Tony Anderson, the great evangelist of the Nazarene Church used to say, “There are two things that God never had and He will never have. (1) He never had a CRADLE and (2) he never had a CASKET. If he had a cradle, I would like to know who was around to rock it. Who was around to sing its lullabies? And if he were to have a casket, who would be around to say the last ‘Farewell?’” 

What the Psalmist is saying and what I am simply saying is this, “The existence of God is the ground work of our hope and confidence” It is our assurance of security. We do not have to fear! 

But our source, our assurance of encouragement is based on another fact. 

He is the God Who is Infinite.

Vs 1 “ God is our refuge and strength..” There is no limit to His strength.

I love the revelation that God gave to Abraham. 

When Abram was 99 years old, the Lord appeared to Abram and said unto Him, “ I AM THE ALMIGHTY GOD”. In other words, “I am the INFINITE ONE”. You can put your trust and confidence in Him. The All-Powerful One is our helper and strength in life. 

There is no limit to His strength–INFINITE

There is no measure to His power–INFINITE

There is no restriction to His knowledge–INFINITE

There is no shortage of resources–INFINITE 

But not only is He the God Who is existent and the God Who is infinite…

He is the God Who is Present 

Vs.1 God is our refuge and strength, a very present help in trouble. 

Let me give you a paraphrase of this verse. “God is our refuge, one who is very near at hand. Our God is One who is ever present in the nick of time.” 

I love to ride a bike, as a young kid, I dreamed of owning a bike someday. I guess that is why when daddy would say to the family, “Let’s go and see our family in Binghamton, New York” my heart would leap for joy. I would get to see my cousin Wilbur, or, should I say, I would get to see my cousin Wilbur’s bike. I would be able to ride his bike. Wow! I didn’t care much for Wilbur, but I cared for his bike. 

I will never forget those trips to Binghamton. It seemed like we would never get there. The old Route 7, was not exactly an interstate, but we would finally make it.

What a joy to see the city and finally turn on the street of our destination. And guess what? Right there, out in plain sight, by my cousin’s porch was Wilbur’s bike. 

Why I did it, I do not know. I never asked my father. I did not take the time to look for Wilbur. But I ran to his bike and took off. I guess I had a lot of pent-up energy from that long ride.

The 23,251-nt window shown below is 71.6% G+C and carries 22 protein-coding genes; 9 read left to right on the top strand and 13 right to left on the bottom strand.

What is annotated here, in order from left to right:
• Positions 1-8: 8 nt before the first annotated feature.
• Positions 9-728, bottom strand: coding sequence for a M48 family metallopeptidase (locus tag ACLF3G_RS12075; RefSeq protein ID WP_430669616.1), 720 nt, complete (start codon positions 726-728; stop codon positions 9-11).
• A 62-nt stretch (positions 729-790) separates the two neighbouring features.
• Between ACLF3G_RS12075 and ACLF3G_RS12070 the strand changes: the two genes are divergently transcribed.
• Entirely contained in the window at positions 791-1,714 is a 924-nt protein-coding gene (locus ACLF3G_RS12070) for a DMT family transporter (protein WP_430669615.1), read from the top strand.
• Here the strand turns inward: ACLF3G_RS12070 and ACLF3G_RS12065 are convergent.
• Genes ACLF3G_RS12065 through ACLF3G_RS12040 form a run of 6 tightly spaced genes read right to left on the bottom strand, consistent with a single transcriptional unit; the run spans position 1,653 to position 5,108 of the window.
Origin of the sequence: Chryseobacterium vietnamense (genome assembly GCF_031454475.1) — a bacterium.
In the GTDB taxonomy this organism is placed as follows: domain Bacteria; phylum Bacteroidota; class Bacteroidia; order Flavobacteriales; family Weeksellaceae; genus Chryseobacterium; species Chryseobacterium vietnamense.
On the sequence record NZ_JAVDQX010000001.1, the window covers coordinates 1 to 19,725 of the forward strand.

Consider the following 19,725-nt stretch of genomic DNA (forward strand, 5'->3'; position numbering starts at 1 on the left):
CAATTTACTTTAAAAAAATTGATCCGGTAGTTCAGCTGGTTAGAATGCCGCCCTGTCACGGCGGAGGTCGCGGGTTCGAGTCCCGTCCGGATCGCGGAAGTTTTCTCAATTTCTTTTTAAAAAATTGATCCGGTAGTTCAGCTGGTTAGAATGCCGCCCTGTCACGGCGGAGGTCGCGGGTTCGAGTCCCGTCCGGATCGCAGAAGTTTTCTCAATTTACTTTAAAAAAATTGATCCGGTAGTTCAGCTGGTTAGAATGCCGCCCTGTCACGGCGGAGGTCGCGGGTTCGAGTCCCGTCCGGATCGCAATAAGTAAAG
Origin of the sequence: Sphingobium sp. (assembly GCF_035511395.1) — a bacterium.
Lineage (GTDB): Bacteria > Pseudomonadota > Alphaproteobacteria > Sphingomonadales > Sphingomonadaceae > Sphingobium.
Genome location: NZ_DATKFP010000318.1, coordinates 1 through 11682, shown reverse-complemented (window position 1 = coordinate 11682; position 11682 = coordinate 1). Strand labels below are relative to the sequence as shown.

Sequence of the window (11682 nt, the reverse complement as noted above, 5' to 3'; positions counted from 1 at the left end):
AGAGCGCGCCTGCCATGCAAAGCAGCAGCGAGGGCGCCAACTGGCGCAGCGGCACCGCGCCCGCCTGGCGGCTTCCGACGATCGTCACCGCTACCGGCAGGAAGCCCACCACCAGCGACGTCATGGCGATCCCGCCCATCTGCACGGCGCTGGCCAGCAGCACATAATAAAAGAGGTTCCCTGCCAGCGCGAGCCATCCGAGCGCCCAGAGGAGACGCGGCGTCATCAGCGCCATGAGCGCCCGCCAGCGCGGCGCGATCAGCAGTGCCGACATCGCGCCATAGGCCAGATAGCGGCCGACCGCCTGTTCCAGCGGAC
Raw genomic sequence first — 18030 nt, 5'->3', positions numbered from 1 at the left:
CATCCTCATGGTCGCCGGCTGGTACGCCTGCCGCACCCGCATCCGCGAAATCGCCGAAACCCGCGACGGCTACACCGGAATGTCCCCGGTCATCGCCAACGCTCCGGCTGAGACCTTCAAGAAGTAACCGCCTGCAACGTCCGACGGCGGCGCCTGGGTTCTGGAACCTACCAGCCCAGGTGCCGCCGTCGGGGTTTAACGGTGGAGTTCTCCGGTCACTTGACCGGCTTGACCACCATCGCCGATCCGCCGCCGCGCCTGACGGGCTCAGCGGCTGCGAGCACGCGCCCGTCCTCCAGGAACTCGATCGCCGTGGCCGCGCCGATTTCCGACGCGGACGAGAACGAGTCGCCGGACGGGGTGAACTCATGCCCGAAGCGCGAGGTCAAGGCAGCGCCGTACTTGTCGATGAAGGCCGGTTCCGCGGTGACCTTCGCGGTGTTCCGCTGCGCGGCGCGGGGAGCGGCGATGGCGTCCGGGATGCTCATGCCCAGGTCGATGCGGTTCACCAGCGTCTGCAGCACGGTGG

In those days, I was not as familiar with the streets as I was years later when I pastored in the city of Binghamton, but I took off down one street to the corner of State Street. There on that corner, I met the town bully. Every town has one. This bully was a monster—a big, ugly, old fellow. He saw me, ran after me, caught me, and knocked me off Wilbur’s bike. 

This was not a theft under the cover of darkness, but this guy was after the bike in broad daylight with me riding on it. I was scared. I grabbed hold of the bike and tried to tell him that he couldn’t have it, but it made no difference to him. He hit me again and, for a third time, he knocked me for a loop. But, again, I held on to the bike. We were in a battle. The monster was beating on me. I was determined to hold out to the end, but I could see the end coming. Then, all of a sudden, just when I was about to lose hope, my daddy came down the street in his ‘40 Ford. Suddenly, he saw his only boy in mortal combat. I was in deep trouble. 

Daddy screeched those brakes and lunged out the door. That old bully took off. My father met my need. Had he come earlier, I would not have needed him—no danger. Had he come later, it would have been all over for me. But he came just in the nick of time. My despair turned to delight, my defeat changed into victory, assurance replaced insecurity. It had nothing to do with me, and everything to do with my father. He was an ever present help in time of trouble. 

And friends, that’s just like our Heavenly Father. I do not know who your town bully is, but know this—your God is bigger than the town bully. And more than that, He is a present help in time of need. He is ever-ready. Your despair can turn to delight, your defeat can change to victory, and assurance can replace insecurity. Your heavenly Father knows how to show up at the very instant you need Him. He is never late. He is always right on time. 

Friends, God knows who you are. He knows where you are, He knows about the town bully and the enemy of your soul. He knows how much you can take. He knows how much grace you need. He is bigger than any mountain or any battle that you may face.  


Interchurch Holiness Convention

18931 Route 522

Beaver Springs, PA 17812

Phone: 570-658-1030